THOUGHT LEADERS JOURNAL
At WGI our Thought Leaders are the driving force that keeps our industry up to date as they share their experience while discussing the issues of today and the future outlook of our rapidly changing industry.
Landscape architects and planners need to work with utility and civil engineers to take a holistic approach to the overall infrastructure design and ensure that urban trees are equally considered as a vital infrastructure element.read more
When WGI joined the design team to develop a tropical wetland garden for Mounts Botanical Garden, walking on water was the answer! Incorporating art into the landscape traditionally entails siting a sculpture or piece of art where it is easily viewed within an open space. Even within lush gardens, the vegetation tends to be minimalized around centrally located art pieces.read more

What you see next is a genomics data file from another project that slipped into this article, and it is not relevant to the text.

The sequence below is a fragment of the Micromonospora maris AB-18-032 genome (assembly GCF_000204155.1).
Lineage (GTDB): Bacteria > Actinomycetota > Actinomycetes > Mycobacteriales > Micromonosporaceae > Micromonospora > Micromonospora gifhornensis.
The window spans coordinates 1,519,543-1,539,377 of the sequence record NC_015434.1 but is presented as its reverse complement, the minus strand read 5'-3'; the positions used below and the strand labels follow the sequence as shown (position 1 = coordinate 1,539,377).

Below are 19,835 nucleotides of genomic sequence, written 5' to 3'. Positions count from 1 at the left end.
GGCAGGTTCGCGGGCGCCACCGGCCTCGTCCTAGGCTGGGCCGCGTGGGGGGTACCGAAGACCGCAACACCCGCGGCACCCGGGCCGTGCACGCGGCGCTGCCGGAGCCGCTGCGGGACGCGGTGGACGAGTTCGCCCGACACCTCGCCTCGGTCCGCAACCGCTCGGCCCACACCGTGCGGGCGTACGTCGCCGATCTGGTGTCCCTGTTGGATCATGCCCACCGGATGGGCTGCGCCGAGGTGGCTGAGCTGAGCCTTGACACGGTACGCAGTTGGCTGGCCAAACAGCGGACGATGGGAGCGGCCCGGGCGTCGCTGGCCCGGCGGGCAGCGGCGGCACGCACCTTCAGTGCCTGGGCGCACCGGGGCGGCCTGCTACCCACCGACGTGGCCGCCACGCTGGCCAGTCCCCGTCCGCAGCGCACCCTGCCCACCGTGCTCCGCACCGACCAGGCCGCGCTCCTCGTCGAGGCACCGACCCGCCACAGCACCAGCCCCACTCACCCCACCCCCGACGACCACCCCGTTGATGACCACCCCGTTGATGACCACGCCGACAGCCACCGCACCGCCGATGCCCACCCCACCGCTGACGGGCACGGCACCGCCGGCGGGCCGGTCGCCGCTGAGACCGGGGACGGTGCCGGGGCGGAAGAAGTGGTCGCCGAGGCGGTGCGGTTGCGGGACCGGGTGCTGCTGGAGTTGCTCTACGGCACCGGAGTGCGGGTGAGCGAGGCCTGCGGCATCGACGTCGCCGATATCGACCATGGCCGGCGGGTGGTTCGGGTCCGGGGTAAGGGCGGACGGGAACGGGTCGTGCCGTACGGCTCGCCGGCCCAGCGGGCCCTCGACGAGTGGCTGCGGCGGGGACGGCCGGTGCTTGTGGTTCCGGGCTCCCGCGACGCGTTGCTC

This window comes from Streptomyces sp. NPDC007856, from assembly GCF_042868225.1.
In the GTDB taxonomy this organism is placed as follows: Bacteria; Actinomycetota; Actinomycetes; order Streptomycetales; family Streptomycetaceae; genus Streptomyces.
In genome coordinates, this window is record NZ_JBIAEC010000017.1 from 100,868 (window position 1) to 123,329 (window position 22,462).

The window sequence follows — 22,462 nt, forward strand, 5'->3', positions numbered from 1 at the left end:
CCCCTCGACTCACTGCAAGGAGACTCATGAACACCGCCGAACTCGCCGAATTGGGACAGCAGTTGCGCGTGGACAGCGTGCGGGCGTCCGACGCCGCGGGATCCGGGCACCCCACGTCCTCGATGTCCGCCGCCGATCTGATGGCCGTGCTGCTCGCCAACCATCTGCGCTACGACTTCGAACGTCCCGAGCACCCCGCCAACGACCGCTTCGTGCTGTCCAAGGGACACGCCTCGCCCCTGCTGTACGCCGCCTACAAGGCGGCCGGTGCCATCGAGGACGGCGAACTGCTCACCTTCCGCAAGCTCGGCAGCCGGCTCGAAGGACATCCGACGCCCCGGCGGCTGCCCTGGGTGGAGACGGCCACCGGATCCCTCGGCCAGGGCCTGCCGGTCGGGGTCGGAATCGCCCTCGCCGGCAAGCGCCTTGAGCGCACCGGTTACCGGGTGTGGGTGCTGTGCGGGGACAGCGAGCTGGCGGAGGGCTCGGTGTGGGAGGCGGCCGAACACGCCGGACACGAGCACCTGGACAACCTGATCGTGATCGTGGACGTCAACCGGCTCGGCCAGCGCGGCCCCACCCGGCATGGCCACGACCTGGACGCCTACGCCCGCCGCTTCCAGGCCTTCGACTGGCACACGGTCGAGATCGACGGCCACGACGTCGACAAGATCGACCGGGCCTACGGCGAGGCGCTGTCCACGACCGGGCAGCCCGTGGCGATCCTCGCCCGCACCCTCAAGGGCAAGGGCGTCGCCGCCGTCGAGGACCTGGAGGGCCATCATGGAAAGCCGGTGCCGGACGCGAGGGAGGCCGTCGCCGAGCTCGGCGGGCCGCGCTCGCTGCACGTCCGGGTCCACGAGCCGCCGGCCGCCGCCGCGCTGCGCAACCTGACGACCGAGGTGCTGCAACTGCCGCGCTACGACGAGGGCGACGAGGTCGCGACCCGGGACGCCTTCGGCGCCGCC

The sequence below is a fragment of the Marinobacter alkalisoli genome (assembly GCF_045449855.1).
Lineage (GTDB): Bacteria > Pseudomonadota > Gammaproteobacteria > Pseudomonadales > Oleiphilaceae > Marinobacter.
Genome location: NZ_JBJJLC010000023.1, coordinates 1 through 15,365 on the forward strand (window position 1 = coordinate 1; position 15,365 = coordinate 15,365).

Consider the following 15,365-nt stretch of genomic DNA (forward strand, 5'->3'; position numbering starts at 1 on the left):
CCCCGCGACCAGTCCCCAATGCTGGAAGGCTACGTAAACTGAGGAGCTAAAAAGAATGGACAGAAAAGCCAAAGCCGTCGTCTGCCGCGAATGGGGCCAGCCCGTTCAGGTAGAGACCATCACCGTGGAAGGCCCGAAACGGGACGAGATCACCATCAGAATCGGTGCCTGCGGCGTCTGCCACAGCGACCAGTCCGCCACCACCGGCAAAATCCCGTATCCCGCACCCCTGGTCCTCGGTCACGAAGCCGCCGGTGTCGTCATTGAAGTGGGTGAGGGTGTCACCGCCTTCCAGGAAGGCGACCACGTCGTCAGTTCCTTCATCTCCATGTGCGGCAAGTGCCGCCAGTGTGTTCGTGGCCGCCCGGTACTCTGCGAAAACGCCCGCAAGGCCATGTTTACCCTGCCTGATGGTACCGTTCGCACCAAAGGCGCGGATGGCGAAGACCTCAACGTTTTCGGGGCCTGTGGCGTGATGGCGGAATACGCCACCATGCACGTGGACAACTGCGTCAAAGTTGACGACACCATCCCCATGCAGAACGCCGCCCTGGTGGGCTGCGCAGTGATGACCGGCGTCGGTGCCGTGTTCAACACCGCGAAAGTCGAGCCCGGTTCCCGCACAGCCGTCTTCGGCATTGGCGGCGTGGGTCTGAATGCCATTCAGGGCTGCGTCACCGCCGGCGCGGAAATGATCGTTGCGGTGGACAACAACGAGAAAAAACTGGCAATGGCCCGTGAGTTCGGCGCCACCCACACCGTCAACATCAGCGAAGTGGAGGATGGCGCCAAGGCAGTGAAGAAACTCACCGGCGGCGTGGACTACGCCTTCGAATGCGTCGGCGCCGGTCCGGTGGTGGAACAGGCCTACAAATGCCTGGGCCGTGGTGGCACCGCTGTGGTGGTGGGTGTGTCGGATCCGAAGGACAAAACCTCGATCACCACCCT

Every day, more studies emerge showing the importance of the urban forest, yet many may not understand the benefits or even recognize what and where the urban forest is. The urban forest is comprised of a collection of green spaces connected throughout a city forming a green infrastructure. The trees and shrubs lining streets and buildings, gardens, and the parks in urban and suburban developments all form a city’s urban forest.read more
The scarcity of Florida’s buildable land has developers turning to parcels they previously passed over because they contained thick layers of muck. Muck (wet, sticky soil made from decaying plant material) presents several challenges for developers, including, (1) it normally indicates a wetland is present that needs permitting and mitigation, (2) it is geotechnically unsuitableread more
When addressing sea-level rise, holding back that rising water is just one piece of a complex puzzle. What many cities, counties, and government officials do not realize is that the more complicated, and more time-consuming, piece to physically holding back the rising sea is property right issues.read more
Pine Flatwoods were first identified as pine barrens by William Bartram in 1791 during his travels in Florida. The term flatwoods was used by the English settlers in the early days to describe the characteristic flat ground with no topographic relief in south Florida.read more